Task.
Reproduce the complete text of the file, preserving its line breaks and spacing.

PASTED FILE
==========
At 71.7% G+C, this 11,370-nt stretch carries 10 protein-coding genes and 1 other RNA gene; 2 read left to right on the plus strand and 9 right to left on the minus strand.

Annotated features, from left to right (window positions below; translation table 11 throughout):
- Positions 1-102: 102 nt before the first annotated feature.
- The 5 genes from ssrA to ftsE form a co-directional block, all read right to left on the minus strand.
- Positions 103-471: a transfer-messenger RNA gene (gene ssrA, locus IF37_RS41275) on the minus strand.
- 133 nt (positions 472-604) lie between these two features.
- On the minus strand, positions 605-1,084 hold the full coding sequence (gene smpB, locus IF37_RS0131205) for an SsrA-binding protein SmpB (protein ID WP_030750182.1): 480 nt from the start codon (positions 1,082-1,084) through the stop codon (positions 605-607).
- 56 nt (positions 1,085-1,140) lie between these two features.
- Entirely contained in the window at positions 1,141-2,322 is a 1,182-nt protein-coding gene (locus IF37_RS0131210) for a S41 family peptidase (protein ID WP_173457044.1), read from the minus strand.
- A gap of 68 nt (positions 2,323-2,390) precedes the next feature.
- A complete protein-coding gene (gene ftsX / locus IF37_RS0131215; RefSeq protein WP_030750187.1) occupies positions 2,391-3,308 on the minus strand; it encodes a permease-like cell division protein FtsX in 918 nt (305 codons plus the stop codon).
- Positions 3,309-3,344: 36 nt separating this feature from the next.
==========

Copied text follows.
At 71.7% G+C, this 11,370-nt stretch carries 10 protein-coding genes and 1 other RNA gene; 2 read left to right on the plus strand and 9 right to left on the minus strand.

Annotated features, from left to right (window positions below; translation table 11 throughout):
- Positions 1-102: 102 nt before the first annotated feature.
- The 5 genes from ssrA to ftsE form a co-directional block, all read right to left on the minus strand.
- Positions 103-471: a transfer-messenger RNA gene (gene ssrA, locus IF37_RS41275) on the minus strand.
- 133 nt (positions 472-604) lie between these two features.
- On the minus strand, positions 605-1,084 hold the full coding sequence (gene smpB, locus IF37_RS0131205) for an SsrA-binding protein SmpB (protein ID WP_030750182.1): 480 nt from the start codon (positions 1,082-1,084) through the stop codon (positions 605-607).
- 56 nt (positions 1,085-1,140) lie between these two features.
- Entirely contained in the window at positions 1,141-2,322 is a 1,182-nt protein-coding gene (locus IF37_RS0131210) for a S41 family peptidase (protein ID WP_173457044.1), read from the minus strand.
- A gap of 68 nt (positions 2,323-2,390) precedes the next feature.
- A complete protein-coding gene (gene ftsX / locus IF37_RS0131215; RefSeq protein WP_030750187.1) occupies positions 2,391-3,308 on the minus strand; it encodes a permease-like cell division protein FtsX in 918 nt (305 codons plus the stop codon).
- Positions 3,309-3,344: 36 nt separating this feature from the next.